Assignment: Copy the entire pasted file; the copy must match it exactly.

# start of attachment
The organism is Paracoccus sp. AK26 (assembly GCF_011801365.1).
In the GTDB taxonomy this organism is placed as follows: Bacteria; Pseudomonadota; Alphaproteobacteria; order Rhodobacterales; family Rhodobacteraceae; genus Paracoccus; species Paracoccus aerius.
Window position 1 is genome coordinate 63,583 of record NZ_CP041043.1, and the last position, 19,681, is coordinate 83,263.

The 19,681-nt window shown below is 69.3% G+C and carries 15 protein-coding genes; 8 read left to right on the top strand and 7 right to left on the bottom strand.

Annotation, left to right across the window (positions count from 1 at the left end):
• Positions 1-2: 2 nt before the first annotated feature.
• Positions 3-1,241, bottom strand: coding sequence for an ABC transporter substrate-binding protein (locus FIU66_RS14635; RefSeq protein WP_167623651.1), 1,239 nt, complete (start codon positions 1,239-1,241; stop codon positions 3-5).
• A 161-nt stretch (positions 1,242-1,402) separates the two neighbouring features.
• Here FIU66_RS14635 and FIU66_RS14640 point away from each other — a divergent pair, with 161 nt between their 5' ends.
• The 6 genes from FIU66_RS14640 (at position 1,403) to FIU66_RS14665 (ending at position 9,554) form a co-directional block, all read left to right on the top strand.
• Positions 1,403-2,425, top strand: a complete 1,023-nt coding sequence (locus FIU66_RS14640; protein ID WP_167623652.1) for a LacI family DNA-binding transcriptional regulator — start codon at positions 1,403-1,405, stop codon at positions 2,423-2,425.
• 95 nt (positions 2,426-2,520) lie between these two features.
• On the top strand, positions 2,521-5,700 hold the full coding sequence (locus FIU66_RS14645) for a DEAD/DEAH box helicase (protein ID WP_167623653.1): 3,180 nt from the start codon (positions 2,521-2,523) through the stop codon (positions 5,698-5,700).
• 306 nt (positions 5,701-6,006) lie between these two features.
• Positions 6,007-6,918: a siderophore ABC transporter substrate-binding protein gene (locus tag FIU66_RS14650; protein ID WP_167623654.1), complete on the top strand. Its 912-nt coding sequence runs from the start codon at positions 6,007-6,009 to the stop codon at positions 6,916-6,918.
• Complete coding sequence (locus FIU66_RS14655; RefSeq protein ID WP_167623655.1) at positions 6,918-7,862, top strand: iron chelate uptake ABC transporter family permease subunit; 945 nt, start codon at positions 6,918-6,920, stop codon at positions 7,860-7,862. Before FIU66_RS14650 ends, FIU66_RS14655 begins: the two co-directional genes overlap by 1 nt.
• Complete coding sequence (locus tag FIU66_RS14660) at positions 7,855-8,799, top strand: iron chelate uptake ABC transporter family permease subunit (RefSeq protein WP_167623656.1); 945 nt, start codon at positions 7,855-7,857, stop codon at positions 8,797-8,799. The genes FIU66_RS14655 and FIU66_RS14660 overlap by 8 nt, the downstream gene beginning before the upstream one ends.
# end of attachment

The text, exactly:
The organism is Paracoccus sp. AK26 (assembly GCF_011801365.1).
In the GTDB taxonomy this organism is placed as follows: Bacteria; Pseudomonadota; Alphaproteobacteria; order Rhodobacterales; family Rhodobacteraceae; genus Paracoccus; species Paracoccus aerius.
Window position 1 is genome coordinate 63,583 of record NZ_CP041043.1, and the last position, 19,681, is coordinate 83,263.

The 19,681-nt window shown below is 69.3% G+C and carries 15 protein-coding genes; 8 read left to right on the top strand and 7 right to left on the bottom strand.

Annotation, left to right across the window (positions count from 1 at the left end):
• Positions 1-2: 2 nt before the first annotated feature.
• Positions 3-1,241, bottom strand: coding sequence for an ABC transporter substrate-binding protein (locus FIU66_RS14635; RefSeq protein WP_167623651.1), 1,239 nt, complete (start codon positions 1,239-1,241; stop codon positions 3-5).
• A 161-nt stretch (positions 1,242-1,402) separates the two neighbouring features.
• Here FIU66_RS14635 and FIU66_RS14640 point away from each other — a divergent pair, with 161 nt between their 5' ends.
• The 6 genes from FIU66_RS14640 (at position 1,403) to FIU66_RS14665 (ending at position 9,554) form a co-directional block, all read left to right on the top strand.
• Positions 1,403-2,425, top strand: a complete 1,023-nt coding sequence (locus FIU66_RS14640; protein ID WP_167623652.1) for a LacI family DNA-binding transcriptional regulator — start codon at positions 1,403-1,405, stop codon at positions 2,423-2,425.
• 95 nt (positions 2,426-2,520) lie between these two features.
• On the top strand, positions 2,521-5,700 hold the full coding sequence (locus FIU66_RS14645) for a DEAD/DEAH box helicase (protein ID WP_167623653.1): 3,180 nt from the start codon (positions 2,521-2,523) through the stop codon (positions 5,698-5,700).
• 306 nt (positions 5,701-6,006) lie between these two features.
• Positions 6,007-6,918: a siderophore ABC transporter substrate-binding protein gene (locus tag FIU66_RS14650; protein ID WP_167623654.1), complete on the top strand. Its 912-nt coding sequence runs from the start codon at positions 6,007-6,009 to the stop codon at positions 6,916-6,918.
• Complete coding sequence (locus FIU66_RS14655; RefSeq protein ID WP_167623655.1) at positions 6,918-7,862, top strand: iron chelate uptake ABC transporter family permease subunit; 945 nt, start codon at positions 6,918-6,920, stop codon at positions 7,860-7,862. Before FIU66_RS14650 ends, FIU66_RS14655 begins: the two co-directional genes overlap by 1 nt.
• Complete coding sequence (locus tag FIU66_RS14660) at positions 7,855-8,799, top strand: iron chelate uptake ABC transporter family permease subunit (RefSeq protein WP_167623656.1); 945 nt, start codon at positions 7,855-7,857, stop codon at positions 8,797-8,799. The genes FIU66_RS14655 and FIU66_RS14660 overlap by 8 nt, the downstream gene beginning before the upstream one ends.